Parks and Recreation
At this point, a Parks and Recreation episode that revolves around Ron Swanson’s castrating (figuratively, and in Tammy 2’s case, possibly literally, although it would be made to look like an accident) ex-wives has the feel of a Simpsons “Treehouse of Horror” — an event, and dependably stellar. The show’s creators recognizes this by simply calling the episodes “Ron and Tammy,” “Ron and Tammy 2,” and now “Ron and Tammys,” in honor of the unholy triumvirate of Patricia Clarkson, Megan Mullally, and now Paula Pell as Mama Swanson, Tamara (she goes by Tammy), and by limiting themselves to one major episode a season. It’s a silly gag, and I wouldn’t bet against Ron having a doomed relationship down the line with a new young sociopath whose name just happens to be Tammy, but the construct also makes for a master class in character development and, as if it even bears mentioning, Nick Offerman’s acute Nick Offerman–ness. The fact that the show went to this in the season’s second episode is a bold gambit and says everything about its confidence — a “Ron and Tammy” is not an event to build up to, but one to throw out there and then seek to surpass.
Clarkson deserves credit, if not seventeen Emmys, for making Tammy One meet the level of terror that the finale teased, before the show even knew who the character was going to be, much less played by. Her putdowns are chilling enough as she observes Leslie, Andy, and April try to sort through Ron’s impossible pile of receipts and “receipts” as he prepares for the audit that could send him off to make toilet wine in a Terra Haute jail cell. (“Jail, Ron. Jail! Ron, jail!” “Ron! Jail, Ron.”) April, for her part, is in awe of the cold, distant mother she never had. But the episode’s boldest leap is also its most brilliant: Just as Tammy Two turns Ron into a demonic sex maniac, Tammy One turns him into an obedient milquetoast who thinks the government knows what it’s doing. Sorry, a mustache-free obedient milquetoast who thinks the government knows what it’s doing. It’s an absurd stunt until you realize that, since he started dating Tammy One — who both helped deliver him and taught his Sunday school class — at age 15, this kind of regression to a helpless naif, just happy to be getting laid, actually makes sense. Like, as a human. The fact that it’s funny is a bonus, but rather than start with the joke, this show starts with the reason and ends with the joke.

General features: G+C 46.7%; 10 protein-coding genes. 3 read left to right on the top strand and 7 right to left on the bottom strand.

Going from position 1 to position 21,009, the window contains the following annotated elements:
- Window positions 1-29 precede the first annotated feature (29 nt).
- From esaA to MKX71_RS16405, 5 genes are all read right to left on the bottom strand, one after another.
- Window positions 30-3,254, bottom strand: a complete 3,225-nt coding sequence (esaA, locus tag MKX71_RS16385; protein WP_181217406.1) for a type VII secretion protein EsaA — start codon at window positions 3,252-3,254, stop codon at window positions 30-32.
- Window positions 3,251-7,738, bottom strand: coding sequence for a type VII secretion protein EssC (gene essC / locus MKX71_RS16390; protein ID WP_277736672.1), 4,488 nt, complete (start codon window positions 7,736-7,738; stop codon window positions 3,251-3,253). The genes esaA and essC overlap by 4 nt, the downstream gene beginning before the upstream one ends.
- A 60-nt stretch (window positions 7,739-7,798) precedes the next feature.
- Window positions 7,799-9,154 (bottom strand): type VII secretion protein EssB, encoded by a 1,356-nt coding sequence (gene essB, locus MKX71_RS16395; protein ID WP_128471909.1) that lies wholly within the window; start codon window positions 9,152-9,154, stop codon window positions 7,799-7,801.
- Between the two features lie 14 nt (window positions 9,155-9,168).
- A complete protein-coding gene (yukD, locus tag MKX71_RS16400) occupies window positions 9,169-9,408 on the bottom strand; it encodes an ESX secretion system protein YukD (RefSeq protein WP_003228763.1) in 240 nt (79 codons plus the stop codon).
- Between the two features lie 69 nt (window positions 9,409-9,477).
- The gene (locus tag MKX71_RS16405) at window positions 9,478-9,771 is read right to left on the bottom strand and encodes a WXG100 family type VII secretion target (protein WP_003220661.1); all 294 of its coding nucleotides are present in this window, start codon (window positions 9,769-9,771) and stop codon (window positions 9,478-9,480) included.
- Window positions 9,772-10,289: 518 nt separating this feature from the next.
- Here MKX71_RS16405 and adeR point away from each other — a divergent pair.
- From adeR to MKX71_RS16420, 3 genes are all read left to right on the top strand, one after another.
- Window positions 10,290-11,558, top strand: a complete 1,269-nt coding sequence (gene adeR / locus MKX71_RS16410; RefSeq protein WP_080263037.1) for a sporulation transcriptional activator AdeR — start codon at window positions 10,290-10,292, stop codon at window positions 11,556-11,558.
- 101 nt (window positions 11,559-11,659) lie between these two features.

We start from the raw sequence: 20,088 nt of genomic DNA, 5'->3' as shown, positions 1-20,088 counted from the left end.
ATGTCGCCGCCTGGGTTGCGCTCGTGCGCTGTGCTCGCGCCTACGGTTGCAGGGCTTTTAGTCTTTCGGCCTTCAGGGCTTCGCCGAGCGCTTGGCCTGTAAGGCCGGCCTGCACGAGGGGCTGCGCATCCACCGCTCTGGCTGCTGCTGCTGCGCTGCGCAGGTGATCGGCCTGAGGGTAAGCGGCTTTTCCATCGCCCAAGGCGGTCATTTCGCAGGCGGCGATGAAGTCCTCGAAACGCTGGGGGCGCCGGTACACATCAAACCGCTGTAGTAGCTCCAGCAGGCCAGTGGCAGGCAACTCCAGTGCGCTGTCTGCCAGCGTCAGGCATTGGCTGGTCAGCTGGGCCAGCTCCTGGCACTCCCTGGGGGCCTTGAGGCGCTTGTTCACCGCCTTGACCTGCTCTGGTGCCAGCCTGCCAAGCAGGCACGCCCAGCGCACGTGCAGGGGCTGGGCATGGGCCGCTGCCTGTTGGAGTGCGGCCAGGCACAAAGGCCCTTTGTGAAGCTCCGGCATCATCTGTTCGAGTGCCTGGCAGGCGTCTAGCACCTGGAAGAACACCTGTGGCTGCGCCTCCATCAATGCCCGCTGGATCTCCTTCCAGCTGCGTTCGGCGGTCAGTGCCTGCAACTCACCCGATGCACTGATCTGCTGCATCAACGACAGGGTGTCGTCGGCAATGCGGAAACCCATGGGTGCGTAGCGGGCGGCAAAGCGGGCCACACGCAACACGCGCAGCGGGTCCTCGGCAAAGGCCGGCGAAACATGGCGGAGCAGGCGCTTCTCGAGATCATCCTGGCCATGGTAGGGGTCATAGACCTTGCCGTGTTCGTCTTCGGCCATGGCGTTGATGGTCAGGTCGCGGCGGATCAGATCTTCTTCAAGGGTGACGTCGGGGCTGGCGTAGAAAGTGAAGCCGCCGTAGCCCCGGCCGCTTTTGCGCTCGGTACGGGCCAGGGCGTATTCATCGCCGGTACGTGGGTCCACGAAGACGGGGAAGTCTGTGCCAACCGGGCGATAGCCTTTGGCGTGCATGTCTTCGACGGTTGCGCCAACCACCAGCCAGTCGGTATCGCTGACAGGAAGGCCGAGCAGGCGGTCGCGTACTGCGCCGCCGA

Tammy One isn’t actually auditing Ron, but rather combing through his finances to find his buried gold stockpiles (or are they?), which, of course, is ridiculous. Andy, who can’t tell a calculator from a Rolodex, actually has a winning idea, appealing to Tammy Zero to bring Ron back to form in time for the battle royale budget thunderdome. Over a jug of homemade mash liquor, which is also used to peel the varnish off speedboats, the two Tammys throw down for the soul of Ron Swanson, while Leslie nearly dies trying to keep up.
It says a lot about a show when the presence of Roy Hibbert, Detlef Schremp (again!), and Jean-Ralphio make for a distant B-plot. Tom needs Ben, now known as Jell-O Shot, to look at 7Wenty Entertainment’s finances, or lack thereof. (Has any show ever made sloppy bookkeeping funnier? Should NBC just go ahead and option The Pale King for Greg Daniels and Michael Schur? That would be so Snapple.)
And the C-story, in which Chris shoots a diabetes-awareness PSA with a level of intensity that David O. Russell would think over-the-top, manages to make its one gag work, but also says plenty about Ann’s complicated attraction to him.
Hump Day. Am I right?